As one of the larger donors to Maldives, India is concerned that such massive project cancellations could hurt the interests of this atoll state in the long run. The move has already sent negative signals to prospective investors, including MNC's that are already present in the Maldives.

"Since the targeting of GMR, other multinational corporations have started selling their assets in the Maldives. Sadly, it is ordinary Maldivians who will suffer most," Waheed told Express.

Several state and private Indian institutions have played a vital role in the economic and cultural development of Maldives. Threatening to suspend any kind of aid to the Maldives will only imply Advantage China since it is waiting to cash in on any disruption in India's ties with smaller nations like Maldives. Moreover, it also likely to strengthen radical anti-Indian forces on the island.


‘India, China war games begin with countries like Maldives’ | Firstpost
 

Ray

The Chairman
Professional
Joined
Apr 17, 2009
Messages
43,132
Likes
23,821
Sate sponsored tourism by China?

I wonder!
 

amoy

Senior Member
Joined
Jan 17, 2010
Messages
5,982
Likes
1,846
When India is bleeding China has lost an arm. Compared to a peanut Maldives a much sizable Viet Nam has been dished to India.

Surprised? In 2011 alone 198 thousand Chinese visited Maldives. China has become the No.1 origin of tourists, followed by UK, Germany, Italy and Russia.

Therefore China has a strategic interest in Maldives.
 

farhan_9909

Tihar Jail
Banned
Joined
Aug 30, 2012
Messages
5,895
Likes
497
atleast 7 maldives are my classmate
and majority of them dnt have good feeling for INDIA...

though i dnt knw the reason
 

hit&run

United States of Hindu Empire
Mod
Joined
May 29, 2009
Messages
13,107
Likes
55,920
atleast 7 maldives are my classmate
and majority of them dnt have good feeling for INDIA...

though i dnt knw the reason
Stop talking crap. You Pakistanis are pathological lairs.

If you think concerned Indians are a thing of pleasure for you then you are already feeding on our propaganda bait. Grow some brain cells before commenting cheap nonsense.
 

Rage

DFI TEAM
Senior Member
Joined
Feb 23, 2009
Messages
5,419
Likes
998
When India is bleeding China has lost an arm. Compared to a peanut Maldives a much sizable Viet Nam has been dished to India.

Surprised? In 2011 alone 198 thousand Chinese visited Maldives. China has become the No.1 origin of tourists, followed by UK, Germany, Italy and Russia.

Therefore China has a strategic interest in Maldives.
Maldives is far more strategically important to India. In case you missed it, we have a naval base and radar surveillance station there and Maldives is completely dependent on the Indian Government for military protection, including in their own domestic disputes. They are in every sense a satellite state. More importantly, they are a veritable lookout point for shipping lanes. Vietnam has had no such relationship with China.
 

Razor

STABLE GENIUS
Senior Member
Joined
Feb 7, 2011
Messages
7,703
Likes
9,092
Country flag
In the coming decade, there is a good chance that the Maldives will be below sea level, thanks to global warming. Lets see what they do then :)
 

Neuro

Tihar Jail
Banned
Joined
Dec 1, 2012
Messages
85
Likes
35
If India feels its threat means just destabilize our neighbors IMO country security is far important than our economy. SL opted to buy Chinese aircraft recently , now Maldives we know well about Pakistan and BD stance. Its time for India to flex its muscles in our regions.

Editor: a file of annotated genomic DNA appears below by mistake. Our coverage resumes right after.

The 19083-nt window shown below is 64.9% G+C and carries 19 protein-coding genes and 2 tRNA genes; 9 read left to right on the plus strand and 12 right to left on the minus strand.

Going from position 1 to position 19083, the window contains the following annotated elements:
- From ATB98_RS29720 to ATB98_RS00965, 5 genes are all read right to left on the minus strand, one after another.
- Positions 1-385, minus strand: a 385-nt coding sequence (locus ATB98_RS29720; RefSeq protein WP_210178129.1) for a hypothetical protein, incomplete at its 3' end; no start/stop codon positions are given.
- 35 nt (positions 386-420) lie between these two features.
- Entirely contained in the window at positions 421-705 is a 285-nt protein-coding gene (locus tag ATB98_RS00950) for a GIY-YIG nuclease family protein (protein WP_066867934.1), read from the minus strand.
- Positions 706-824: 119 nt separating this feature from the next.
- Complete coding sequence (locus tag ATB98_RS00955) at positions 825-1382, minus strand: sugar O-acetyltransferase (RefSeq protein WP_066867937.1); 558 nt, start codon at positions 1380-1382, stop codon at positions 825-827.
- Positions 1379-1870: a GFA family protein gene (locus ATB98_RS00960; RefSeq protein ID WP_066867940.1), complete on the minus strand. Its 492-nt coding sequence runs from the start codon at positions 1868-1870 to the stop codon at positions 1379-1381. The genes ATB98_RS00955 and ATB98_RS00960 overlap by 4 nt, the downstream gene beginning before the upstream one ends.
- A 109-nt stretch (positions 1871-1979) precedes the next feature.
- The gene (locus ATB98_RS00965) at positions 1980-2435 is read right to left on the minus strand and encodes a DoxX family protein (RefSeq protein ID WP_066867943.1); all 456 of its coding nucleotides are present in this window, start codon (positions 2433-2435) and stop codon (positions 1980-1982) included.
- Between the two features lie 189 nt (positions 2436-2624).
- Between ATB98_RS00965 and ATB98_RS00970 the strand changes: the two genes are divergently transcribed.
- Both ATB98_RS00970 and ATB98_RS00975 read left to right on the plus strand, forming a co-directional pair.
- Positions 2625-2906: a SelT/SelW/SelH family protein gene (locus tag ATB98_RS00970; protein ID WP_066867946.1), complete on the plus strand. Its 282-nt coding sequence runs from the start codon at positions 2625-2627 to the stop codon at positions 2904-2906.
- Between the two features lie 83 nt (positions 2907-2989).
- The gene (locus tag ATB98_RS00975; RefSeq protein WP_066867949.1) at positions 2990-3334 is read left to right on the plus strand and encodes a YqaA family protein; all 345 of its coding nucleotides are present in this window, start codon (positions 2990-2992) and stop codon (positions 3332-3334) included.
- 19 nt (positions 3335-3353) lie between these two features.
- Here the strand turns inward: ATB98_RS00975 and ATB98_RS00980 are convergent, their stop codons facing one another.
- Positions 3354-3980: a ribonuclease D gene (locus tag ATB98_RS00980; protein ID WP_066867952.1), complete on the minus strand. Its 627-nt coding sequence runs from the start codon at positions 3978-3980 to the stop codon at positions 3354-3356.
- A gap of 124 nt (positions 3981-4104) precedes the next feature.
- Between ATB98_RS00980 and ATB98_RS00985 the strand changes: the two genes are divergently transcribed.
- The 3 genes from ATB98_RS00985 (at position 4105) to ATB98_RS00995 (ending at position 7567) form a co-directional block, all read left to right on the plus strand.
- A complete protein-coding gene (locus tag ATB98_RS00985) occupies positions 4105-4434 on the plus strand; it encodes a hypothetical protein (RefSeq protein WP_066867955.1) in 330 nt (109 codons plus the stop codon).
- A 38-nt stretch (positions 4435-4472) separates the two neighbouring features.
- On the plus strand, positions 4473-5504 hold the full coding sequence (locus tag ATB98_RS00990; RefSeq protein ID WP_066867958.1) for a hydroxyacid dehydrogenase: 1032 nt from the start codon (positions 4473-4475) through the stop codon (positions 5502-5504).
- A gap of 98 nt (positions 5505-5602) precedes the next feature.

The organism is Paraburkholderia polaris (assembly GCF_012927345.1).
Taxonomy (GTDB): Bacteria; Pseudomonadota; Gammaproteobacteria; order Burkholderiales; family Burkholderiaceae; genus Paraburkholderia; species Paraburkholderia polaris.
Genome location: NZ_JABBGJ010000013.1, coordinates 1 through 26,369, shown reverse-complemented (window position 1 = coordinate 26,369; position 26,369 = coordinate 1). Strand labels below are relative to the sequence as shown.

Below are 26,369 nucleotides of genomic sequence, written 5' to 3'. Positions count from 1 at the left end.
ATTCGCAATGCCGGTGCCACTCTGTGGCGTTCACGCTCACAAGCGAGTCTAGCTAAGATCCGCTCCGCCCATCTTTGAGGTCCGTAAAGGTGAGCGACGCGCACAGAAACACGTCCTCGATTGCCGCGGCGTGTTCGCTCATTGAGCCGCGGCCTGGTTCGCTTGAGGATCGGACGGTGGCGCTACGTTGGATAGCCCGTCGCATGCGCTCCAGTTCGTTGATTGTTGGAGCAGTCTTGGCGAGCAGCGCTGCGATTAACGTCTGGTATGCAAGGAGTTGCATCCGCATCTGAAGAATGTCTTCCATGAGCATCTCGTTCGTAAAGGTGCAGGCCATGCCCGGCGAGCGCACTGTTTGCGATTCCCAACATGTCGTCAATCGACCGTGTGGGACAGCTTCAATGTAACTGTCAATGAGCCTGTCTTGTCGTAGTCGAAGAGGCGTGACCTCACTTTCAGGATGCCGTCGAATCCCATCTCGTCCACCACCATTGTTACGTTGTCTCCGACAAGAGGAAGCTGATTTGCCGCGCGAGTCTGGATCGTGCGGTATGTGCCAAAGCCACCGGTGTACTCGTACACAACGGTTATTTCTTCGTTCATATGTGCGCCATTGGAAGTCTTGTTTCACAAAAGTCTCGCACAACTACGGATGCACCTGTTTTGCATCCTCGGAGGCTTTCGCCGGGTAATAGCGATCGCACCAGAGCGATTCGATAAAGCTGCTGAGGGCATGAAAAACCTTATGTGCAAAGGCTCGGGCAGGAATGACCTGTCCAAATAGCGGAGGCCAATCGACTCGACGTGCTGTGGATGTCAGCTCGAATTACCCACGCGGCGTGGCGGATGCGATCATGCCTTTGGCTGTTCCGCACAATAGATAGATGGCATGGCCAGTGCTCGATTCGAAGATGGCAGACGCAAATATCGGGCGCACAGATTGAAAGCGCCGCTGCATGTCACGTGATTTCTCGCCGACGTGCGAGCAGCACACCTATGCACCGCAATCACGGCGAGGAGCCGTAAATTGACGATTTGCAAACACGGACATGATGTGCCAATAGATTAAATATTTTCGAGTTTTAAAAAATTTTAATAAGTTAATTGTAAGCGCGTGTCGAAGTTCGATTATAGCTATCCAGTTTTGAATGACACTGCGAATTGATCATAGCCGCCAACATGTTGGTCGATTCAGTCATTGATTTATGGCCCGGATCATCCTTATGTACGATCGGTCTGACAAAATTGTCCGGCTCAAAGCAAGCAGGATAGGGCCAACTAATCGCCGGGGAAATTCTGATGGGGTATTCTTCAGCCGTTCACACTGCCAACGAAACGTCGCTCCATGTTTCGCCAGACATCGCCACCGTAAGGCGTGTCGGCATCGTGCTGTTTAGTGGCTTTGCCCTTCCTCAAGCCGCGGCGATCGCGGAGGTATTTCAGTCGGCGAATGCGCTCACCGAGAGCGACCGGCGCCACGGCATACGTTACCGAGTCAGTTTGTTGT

Ray

The Chairman
Professional
Joined
Apr 17, 2009
Messages
43,132
Likes
23,821
India Defends Maldives Tack

Spin doctors in the Indian foreign policy establishment are working overtime to defend India's policy toward the Maldives as it faces questions galore about what New Delhi has – and more importantly hasn't – done for Male in the worst political crisis the Indian Ocean island state has faced in decades.

The issue at stake is whether India lost out on an opportunity to demonstrate its big power status by preventing regime change in its backyard. First, Indian officials categorically rejected claims made by ousted President Mohamed Nasheed and his spokesmen that Nasheed sent out an SOS to New Delhi asking India to intervene militarily on behalf of his beleaguered government.

India is looking at the current political crisis in Maldives as an internal matter, and made clear that it won't intervene militarily, although its armed forces are said to be ready with a contingency plan. However, key Indian officials have said this contingency plan is meant for evacuation and humanitarian purposes, not for military intervention, although the Indian Air Force is on standby.


Under the guidance of Prime Minister Manmohan Singh, India has stepped up its diplomatic efforts with the Maldives and dispatched a top diplomat M. Ganapathy, Secretary (West) in the External Affairs Ministry, to Male as a special envoy, while the Indian ambassador in Male is planning an all-party meet in the country. India has made it sufficiently clear to the Maldives and to the international community that it sees no justification in repeating Operation Cactus, from back in 1988, when India sent a small military contingent to the Maldives to liberate Male from a band of PLOTE rebels from Sri Lanka who had seized power for a few hours. The Indian rationale is that the 1988 coup was externally generated, whereas this time the political crisis has been precipitated by Maldivians themselves.

However, the stated Indian position conceals much, not least the drastically changed geopolitical situation. China has made huge strategic investments in the Maldives, much to the chagrin of the Indians. It seems unlikely Beijing would be happy with India flexing its military muscle in the region again.

India Defends Maldives Tack
 

Global Defence

New threads

Articles

Top